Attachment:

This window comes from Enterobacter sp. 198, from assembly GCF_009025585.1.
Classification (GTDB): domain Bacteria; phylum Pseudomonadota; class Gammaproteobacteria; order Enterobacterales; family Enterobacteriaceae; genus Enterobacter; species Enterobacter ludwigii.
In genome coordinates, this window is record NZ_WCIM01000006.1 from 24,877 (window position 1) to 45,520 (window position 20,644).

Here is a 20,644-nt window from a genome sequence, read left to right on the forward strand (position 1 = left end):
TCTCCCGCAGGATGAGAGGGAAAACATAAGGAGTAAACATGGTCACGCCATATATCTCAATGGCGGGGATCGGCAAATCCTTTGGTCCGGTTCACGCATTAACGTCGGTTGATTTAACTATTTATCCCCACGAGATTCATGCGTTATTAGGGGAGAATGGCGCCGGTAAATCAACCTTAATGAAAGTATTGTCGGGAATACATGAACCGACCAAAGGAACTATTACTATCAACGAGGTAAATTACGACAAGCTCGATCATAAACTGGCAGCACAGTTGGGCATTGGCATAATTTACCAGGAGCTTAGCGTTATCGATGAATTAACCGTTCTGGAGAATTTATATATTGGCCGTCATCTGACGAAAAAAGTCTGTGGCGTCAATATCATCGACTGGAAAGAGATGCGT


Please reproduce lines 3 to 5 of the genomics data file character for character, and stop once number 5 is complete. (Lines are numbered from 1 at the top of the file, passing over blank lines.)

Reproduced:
In genome coordinates, this window is record NZ_WCIM01000006.1 from 24,877 (window position 1) to 45,520 (window position 20,644).

Here is a 20,644-nt window from a genome sequence, read left to right on the forward strand (position 1 = left end):
TCTCCCGCAGGATGAGAGGGAAAACATAAGGAGTAAACATGGTCACGCCATATATCTCAATGGCGGGGATCGGCAAATCCTTTGGTCCGGTTCACGCATTAACGTCGGTTGATTTAACTATTTATCCCCACGAGATTCATGCGTTATTAGGGGAGAATGGCGCCGGTAAATCAACCTTAATGAAAGTATTGTCGGGAATACATGAACCGACCAAAGGAACTATTACTATCAACGAGGTAAATTACGACAAGCTCGATCATAAACTGGCAGCACAGTTGGGCATTGGCATAATTTACCAGGAGCTTAGCGTTATCGATGAATTAACCGTTCTGGAGAATTTATATATTGGCCGTCATCTGACGAAAAAAGTCTGTGGCGTCAATATCATCGACTGGAAAGAGATGCGT